During Pretrial Hearing, Journalist James Risen Refuses to Help US Government with Leak Case
New York Times journalist James Risen testified in a federal courtroom in Alexandria, Virginia, during a pretrial hearing in a leak case against former CIA officer Jeffrey Sterling. The hearing was held so US District Court Judge Leonie Brinkema could determine what questions Risen would have to answer at trial as a subpoenaed witness.
The former CIA officer is alleged to have given information to Risen on a classified program that the government claims was “intended to impede Iran’s efforts to acquire or develop nuclear weapons,” which Risen later published in his book, State of War. He is charged with committing ten felonies, seven of which fall under the Espionage Act. A trial is currently scheduled to begin in the middle of this month.
For the Times, Matt Apuzzo reported during the January 5 hearing Risen declared, “I am not going to provide the government with information that they seem to want to use to create a mosaic to prove or disprove certain facts.”
According to Sam Husseini of ExposeFacts.org, Risen was asked by prosecuting attorney, James Trump, if he had a”confidentiality agreement” with a source or sources. “When I said I had identified sources, I identified those sources; when I said I had unidentified sources, I had unidentified sources,” Risen essentially replied multiple times. He also confirmed he had written articles relevant to this case.
Risen appeared to be unfamiliar with information he had already provided in previous affidavits. The judge reminded him of the penalty of perjury and Risen asked to talk to his lawyers. Following a five-minute recess, Risen provided “yes” or “no” answers to the prosecuting attorney.
One of the questions, which he answered “yes,” was that he had talked to Sterling in 2002 for a story about his lawsuit alleging racial discrimination against the CIA, according to Josh Gerstein of POLITICO.
Although the government repeatedly asked Risen if he would “divulge who his unidentified sources were if asked” during trial and he maintained he would not, the government never asked him about his unidentified sources, Husseini reported.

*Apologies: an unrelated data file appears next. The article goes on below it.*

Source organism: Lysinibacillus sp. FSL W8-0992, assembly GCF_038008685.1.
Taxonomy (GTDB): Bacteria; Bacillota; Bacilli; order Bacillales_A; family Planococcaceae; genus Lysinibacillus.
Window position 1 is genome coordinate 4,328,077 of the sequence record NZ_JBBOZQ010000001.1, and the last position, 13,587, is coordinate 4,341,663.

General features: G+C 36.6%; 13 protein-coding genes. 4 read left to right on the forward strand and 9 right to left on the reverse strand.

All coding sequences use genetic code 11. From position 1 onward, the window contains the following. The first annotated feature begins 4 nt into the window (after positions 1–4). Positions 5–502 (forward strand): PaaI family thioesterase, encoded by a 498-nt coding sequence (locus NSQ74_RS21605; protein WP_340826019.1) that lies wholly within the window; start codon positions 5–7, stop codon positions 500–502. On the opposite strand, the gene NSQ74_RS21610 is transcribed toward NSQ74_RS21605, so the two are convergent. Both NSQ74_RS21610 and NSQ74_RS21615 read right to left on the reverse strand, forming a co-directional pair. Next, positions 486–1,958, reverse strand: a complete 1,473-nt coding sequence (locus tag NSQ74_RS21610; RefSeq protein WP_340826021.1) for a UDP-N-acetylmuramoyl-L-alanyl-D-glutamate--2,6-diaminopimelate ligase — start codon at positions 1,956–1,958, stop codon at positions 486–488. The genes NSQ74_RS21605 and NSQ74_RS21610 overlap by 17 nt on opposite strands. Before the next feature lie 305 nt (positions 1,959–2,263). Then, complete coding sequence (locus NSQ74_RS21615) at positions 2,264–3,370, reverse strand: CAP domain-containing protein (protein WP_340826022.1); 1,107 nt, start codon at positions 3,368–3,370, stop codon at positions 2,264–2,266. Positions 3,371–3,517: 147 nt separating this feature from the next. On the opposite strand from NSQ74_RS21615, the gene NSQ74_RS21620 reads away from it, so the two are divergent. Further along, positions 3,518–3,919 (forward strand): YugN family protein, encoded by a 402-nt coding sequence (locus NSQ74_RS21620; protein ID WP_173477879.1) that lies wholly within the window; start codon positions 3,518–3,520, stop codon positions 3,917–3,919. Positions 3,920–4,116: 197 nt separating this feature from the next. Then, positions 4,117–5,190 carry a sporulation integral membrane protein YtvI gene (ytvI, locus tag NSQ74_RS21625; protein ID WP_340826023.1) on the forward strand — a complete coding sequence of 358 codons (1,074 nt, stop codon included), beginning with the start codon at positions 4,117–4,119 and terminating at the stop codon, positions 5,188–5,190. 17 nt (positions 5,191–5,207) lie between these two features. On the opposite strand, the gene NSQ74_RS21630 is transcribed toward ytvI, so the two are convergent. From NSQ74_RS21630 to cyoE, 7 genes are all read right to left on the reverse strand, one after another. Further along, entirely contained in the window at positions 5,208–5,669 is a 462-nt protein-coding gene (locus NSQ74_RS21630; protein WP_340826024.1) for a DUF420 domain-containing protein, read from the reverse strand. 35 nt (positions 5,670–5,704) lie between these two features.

The defense for Sterling was upset about this fact because the government has spent over six years seeking to compel Risen to testify about his sources. The Supreme Court refused to take Risen’s lawsuit alleging he had a reporter’s privilege not to reveal his sources, which cleared the government to subpoena him and force him to testify about who provided him information for his book. Yet, recently, the government has seemed to back down slightly.
When news broke in December that Holder would no longer force Risen to reveal the identity of his confidential source at trial, Sterling’s lawyer, Edward MacMahon Jr., reacted, “If the result is that the Attorney General does not want to issue the subpoena that his own Department of Justice fought for all the way to the Supreme Court, then three years of Mr. Sterling’s life have been wasted in litigation.”
Husseini detailed an exchange in the courtroom where MacMahon mentioned a “book proposal for State of War.” It was, Risen testified, actually a “promotional material for a book fair.” Risen could not help himself and asked how the government had obtained this document, which sparked laughter and prompted Brinkema to say, “It doesn’t work that way.”
Before the hearing was over, MacMahon indicated the defense would move for the dismissal of all charges against Sterling. MacMahon claimed that Risen’s testimony was not sufficient enough for the government to prove its case and, therefore, the government lacked evidence to bring the case to trial.
The government has to be mindful of concerns related to forcing a journalist to testify about his confidential sources and how that undermines the First Amendment. However, the defense for Sterling does not have to worry about such concerns. He could ask Risen questions to help exonerate Sterling, which may or may not put another person at risk of prosecution depending on the testimony.
At the moment, the Justice Department has demonstrated it has grown more sensitive to the press freedom concerns related to forcing Risen to testify. The defense may be taking advantage of this by arguing if the government is not going to force Risen to provide more testimony then it will not be able to prove its case during trial. So, Sterling should have all charges dropped and be allowed to resume his life free of prosecution.